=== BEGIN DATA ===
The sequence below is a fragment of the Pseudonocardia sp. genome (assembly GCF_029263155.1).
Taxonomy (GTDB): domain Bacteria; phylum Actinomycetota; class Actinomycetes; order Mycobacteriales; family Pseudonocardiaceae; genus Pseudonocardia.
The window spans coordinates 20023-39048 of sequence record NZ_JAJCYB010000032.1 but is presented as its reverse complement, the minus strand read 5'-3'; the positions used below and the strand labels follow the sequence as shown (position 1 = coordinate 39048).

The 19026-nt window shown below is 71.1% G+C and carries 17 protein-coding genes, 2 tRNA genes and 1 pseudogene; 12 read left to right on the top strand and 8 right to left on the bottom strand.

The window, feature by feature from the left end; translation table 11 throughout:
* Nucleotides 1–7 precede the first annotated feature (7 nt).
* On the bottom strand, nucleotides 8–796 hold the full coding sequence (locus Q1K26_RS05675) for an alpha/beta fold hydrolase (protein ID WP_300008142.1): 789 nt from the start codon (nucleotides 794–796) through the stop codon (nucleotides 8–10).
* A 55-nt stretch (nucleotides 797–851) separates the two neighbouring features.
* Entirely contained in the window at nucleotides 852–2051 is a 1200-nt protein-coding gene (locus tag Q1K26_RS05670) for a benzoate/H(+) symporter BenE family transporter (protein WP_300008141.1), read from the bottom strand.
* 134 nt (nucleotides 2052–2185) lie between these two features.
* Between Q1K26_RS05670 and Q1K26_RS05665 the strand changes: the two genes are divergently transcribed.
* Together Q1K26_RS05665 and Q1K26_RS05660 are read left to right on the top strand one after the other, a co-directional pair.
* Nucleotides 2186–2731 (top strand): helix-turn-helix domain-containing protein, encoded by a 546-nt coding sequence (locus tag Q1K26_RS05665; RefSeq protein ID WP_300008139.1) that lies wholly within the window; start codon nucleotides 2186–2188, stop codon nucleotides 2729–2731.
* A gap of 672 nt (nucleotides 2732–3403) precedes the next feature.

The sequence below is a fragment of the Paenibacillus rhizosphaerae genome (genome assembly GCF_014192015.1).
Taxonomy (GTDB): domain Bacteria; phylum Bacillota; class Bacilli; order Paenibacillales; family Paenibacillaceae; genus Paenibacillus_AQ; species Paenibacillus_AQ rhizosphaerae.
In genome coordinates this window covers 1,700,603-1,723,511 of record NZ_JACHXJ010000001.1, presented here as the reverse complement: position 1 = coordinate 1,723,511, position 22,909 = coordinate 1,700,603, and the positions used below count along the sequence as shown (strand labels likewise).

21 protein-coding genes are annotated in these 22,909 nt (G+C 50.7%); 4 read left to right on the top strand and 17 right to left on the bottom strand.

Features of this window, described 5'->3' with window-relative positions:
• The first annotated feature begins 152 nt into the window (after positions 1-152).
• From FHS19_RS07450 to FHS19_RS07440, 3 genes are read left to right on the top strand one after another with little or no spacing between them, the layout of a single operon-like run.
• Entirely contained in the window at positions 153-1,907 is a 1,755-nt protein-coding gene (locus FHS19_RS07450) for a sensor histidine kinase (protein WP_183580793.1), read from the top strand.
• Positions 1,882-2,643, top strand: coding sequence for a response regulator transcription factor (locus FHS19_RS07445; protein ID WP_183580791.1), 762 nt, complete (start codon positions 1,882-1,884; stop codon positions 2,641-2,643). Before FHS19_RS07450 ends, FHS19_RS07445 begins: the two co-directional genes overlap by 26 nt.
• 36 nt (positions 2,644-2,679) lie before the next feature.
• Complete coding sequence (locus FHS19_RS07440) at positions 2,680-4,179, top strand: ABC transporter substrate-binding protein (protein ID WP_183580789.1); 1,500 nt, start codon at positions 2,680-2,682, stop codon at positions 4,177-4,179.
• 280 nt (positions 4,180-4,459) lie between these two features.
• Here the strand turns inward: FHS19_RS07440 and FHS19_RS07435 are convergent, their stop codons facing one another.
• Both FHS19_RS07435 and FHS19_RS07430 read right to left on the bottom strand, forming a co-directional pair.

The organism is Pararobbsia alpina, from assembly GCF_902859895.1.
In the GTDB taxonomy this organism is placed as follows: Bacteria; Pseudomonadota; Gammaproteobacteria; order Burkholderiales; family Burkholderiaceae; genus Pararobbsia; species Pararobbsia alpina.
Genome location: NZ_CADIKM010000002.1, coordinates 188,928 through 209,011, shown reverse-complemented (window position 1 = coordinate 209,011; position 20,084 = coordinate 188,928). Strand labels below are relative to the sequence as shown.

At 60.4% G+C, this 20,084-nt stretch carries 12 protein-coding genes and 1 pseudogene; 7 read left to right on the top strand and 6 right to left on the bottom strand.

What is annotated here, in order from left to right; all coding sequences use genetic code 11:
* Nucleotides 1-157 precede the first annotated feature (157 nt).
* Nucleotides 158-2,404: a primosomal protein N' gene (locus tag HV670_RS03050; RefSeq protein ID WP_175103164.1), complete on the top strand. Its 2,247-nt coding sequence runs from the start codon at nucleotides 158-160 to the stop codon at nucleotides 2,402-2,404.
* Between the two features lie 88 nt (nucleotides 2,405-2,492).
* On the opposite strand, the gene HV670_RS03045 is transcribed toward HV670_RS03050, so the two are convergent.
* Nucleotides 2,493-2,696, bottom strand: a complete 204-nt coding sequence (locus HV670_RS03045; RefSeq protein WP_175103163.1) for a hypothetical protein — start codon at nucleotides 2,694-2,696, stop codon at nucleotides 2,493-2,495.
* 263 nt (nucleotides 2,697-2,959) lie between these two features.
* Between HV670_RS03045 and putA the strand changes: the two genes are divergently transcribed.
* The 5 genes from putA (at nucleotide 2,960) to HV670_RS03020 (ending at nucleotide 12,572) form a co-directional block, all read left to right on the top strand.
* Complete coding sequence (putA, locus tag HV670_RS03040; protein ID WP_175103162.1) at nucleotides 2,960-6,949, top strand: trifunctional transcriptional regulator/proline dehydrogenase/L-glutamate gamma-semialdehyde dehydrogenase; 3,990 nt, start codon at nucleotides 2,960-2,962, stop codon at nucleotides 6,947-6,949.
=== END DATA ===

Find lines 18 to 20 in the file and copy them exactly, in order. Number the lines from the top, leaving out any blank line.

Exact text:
21 protein-coding genes are annotated in these 22,909 nt (G+C 50.7%); 4 read left to right on the top strand and 17 right to left on the bottom strand.

Features of this window, described 5'->3' with window-relative positions:
• The first annotated feature begins 152 nt into the window (after positions 1-152).